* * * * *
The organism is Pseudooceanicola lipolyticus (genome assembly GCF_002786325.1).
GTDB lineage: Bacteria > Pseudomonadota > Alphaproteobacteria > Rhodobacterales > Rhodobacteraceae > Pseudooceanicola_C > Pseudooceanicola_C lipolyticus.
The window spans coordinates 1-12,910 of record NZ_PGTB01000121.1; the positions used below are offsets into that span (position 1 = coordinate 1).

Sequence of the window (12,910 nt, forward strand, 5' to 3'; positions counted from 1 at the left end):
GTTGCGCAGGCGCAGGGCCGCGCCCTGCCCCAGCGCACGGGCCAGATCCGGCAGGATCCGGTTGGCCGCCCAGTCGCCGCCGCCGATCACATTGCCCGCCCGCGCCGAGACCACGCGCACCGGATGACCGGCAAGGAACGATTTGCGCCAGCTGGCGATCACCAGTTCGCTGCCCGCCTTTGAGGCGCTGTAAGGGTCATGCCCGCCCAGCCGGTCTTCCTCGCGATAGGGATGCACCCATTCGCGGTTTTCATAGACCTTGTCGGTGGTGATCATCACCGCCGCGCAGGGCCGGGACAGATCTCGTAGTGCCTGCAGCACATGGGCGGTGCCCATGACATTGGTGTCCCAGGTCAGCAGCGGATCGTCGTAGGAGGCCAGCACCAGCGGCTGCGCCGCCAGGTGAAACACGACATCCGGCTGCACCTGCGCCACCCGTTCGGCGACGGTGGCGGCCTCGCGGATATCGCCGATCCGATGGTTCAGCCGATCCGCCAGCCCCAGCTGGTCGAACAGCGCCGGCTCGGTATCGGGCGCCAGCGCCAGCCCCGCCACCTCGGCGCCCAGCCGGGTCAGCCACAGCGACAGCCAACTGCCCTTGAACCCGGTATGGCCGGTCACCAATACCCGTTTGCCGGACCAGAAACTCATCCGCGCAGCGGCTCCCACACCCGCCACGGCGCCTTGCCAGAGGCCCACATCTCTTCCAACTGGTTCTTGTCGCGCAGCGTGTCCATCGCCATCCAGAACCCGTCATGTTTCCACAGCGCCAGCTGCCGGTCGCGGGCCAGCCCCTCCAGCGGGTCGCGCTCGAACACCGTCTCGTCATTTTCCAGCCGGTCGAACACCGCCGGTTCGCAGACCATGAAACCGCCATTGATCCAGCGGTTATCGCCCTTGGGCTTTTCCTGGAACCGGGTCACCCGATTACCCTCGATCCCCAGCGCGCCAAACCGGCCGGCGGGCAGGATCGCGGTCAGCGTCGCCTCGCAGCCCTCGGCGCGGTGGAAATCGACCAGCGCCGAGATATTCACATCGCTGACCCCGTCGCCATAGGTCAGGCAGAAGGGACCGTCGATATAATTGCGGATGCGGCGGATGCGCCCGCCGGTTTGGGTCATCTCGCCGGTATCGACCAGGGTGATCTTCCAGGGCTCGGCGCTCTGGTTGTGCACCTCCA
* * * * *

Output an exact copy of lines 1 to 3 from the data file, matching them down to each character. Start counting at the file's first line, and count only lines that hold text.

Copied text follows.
The organism is Pseudooceanicola lipolyticus (genome assembly GCF_002786325.1).
GTDB lineage: Bacteria > Pseudomonadota > Alphaproteobacteria > Rhodobacterales > Rhodobacteraceae > Pseudooceanicola_C > Pseudooceanicola_C lipolyticus.
The window spans coordinates 1-12,910 of record NZ_PGTB01000121.1; the positions used below are offsets into that span (position 1 = coordinate 1).